graphene

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  • South Korean scientists get one step closer to graphene-based gadgets

    by 
    Darren Murph
    Darren Murph
    01.16.2009

    Graphene-based gadgets are coming, we just know it. Trouble is, we're still a long, long ways away. That said, a team of South Korean scientists are bringing us ever closer to bendable, durable gizmos by creating a graphene film with a diameter of 10 centimeters by "adopting a conventional chemical vapor deposition (CVD) technique." Furthermore, the crew's development of what's being called the "world's first circuit patterning technology for the graphene film has the potential to replace silicon-based semiconductors." If this is just way too heavy for your mind to digest on a Friday, here's the skinny: the newfangled manufacturing process has, for all intents and purposes, overcome the limitations of graphene, which could not be made large enough for commercial applications in the past. [Image courtesy of ScienceFriday, thanks Agustin]

  • IBM claims title of world's fastest graphene transistor

    by 
    Donald Melanson
    Donald Melanson
    12.19.2008

    As we've seen, plenty of researchers and companies are betting on graphene as being the big thing that will revolutionize transistors and, hence, all manner of electronics, and it looks like IBM is now claiming one of the biggest breakthroughs to date, not to mention the desirable title of "world's fastest graphene transistor." More specifically, IBM researchers have apparently been the first to demonstrate the operation of graphene field-effect transistors at gigahertz frequencies and, apparently even more importantly, they've also established the scaling behavior of the graphene transistors, which they say could eventually lead to the development of terahertz graphene transistors -- or, in other word's, keep Moore's Law around for quite a bit longer than many expected.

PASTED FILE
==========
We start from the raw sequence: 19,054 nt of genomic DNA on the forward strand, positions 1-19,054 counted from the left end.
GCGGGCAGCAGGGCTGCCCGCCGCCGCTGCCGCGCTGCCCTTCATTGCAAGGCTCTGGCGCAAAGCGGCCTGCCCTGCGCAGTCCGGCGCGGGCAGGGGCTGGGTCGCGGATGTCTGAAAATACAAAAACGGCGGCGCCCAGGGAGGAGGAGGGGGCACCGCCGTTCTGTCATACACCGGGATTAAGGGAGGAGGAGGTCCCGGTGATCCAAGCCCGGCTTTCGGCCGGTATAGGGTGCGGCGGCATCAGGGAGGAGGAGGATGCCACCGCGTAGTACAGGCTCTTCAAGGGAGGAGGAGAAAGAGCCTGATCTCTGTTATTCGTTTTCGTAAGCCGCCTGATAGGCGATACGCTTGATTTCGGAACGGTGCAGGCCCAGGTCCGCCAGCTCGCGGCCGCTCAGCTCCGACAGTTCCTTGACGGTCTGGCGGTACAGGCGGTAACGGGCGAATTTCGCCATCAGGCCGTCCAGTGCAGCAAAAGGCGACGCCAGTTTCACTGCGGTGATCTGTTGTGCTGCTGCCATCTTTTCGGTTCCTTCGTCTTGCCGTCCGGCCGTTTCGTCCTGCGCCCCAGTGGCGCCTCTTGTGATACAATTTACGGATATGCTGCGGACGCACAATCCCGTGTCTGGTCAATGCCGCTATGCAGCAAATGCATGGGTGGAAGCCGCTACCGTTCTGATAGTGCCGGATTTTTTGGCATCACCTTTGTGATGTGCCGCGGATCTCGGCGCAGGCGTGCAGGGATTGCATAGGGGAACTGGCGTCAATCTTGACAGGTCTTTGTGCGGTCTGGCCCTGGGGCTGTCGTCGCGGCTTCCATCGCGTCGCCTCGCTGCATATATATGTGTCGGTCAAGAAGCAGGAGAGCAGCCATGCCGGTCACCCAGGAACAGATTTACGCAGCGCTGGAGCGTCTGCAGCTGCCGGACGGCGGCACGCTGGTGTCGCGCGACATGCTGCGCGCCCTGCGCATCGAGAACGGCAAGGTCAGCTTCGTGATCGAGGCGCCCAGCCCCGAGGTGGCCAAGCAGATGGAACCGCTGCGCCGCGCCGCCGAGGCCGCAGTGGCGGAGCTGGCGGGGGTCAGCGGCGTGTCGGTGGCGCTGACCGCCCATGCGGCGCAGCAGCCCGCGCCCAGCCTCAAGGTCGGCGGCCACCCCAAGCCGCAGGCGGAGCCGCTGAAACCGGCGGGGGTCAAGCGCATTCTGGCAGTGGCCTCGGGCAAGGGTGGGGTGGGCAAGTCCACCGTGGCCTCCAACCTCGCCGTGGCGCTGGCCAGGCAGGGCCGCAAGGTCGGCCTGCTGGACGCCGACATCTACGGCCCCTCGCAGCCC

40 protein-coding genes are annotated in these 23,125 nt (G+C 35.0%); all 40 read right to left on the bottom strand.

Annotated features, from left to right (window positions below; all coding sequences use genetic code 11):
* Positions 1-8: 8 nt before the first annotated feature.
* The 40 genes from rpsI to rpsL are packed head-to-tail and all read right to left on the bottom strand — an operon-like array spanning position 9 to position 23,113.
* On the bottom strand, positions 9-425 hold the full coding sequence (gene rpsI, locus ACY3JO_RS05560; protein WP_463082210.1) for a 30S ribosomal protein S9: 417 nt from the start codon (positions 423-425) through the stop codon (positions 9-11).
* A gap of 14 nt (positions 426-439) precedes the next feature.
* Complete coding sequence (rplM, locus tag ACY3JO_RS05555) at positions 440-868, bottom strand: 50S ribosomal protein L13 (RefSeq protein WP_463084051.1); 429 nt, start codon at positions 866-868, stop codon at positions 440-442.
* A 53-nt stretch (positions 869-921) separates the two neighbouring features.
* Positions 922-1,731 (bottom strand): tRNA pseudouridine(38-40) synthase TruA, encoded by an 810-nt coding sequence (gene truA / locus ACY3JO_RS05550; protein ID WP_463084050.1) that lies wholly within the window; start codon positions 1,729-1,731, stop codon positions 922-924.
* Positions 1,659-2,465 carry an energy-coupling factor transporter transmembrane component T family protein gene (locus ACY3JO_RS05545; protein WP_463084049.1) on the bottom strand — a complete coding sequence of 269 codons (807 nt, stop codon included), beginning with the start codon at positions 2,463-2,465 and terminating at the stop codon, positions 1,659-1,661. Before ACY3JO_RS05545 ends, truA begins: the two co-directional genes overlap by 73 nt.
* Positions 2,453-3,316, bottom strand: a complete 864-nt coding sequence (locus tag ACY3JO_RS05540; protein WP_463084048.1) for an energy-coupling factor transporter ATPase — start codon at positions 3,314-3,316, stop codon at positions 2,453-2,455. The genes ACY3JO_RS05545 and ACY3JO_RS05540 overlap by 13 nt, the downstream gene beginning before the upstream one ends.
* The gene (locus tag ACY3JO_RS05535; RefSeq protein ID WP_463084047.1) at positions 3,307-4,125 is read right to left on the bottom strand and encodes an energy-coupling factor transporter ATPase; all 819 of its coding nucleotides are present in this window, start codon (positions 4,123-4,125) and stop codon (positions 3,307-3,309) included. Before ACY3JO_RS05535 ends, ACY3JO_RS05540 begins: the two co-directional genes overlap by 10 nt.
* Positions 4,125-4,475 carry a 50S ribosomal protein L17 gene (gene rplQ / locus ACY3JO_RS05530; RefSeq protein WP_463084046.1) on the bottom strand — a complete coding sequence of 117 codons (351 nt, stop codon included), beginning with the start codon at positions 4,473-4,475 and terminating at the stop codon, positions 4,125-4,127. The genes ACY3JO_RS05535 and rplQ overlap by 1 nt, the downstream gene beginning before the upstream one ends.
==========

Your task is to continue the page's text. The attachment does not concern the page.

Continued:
• Graphene-polymer hybrid composites look to oust carbon nanotubes

    by 
    Darren Murph
    Darren Murph
    05.28.2008

    We're pretty certain the world's big enough for the both of 'em, but a graphene-polymer hybrid developed by a brilliant team from Northwestern University could prove to be a suitable -- and much cheaper -- alternative to polymer-infused carbon nanotubes. Put simply, graphite can be purchased for dollars per pound, while single-walled nanotubes are hundreds of dollars per gram. A breakthrough has found that tough, lightweight materials can be created by "spreading a small amount of graphene, a single-layer flat sheet of carbon atoms, throughout polymers," and these composites could eventually be used to make lighter car and airplane parts (among other things). We won't kid you, there's a lot of technobabble in the read link below, but it's well worth the read if your inner nerd is up for it.

  • Researchers tout progress towards graphene-based gadgets

    by 
    Donald Melanson
    Donald Melanson
    05.01.2008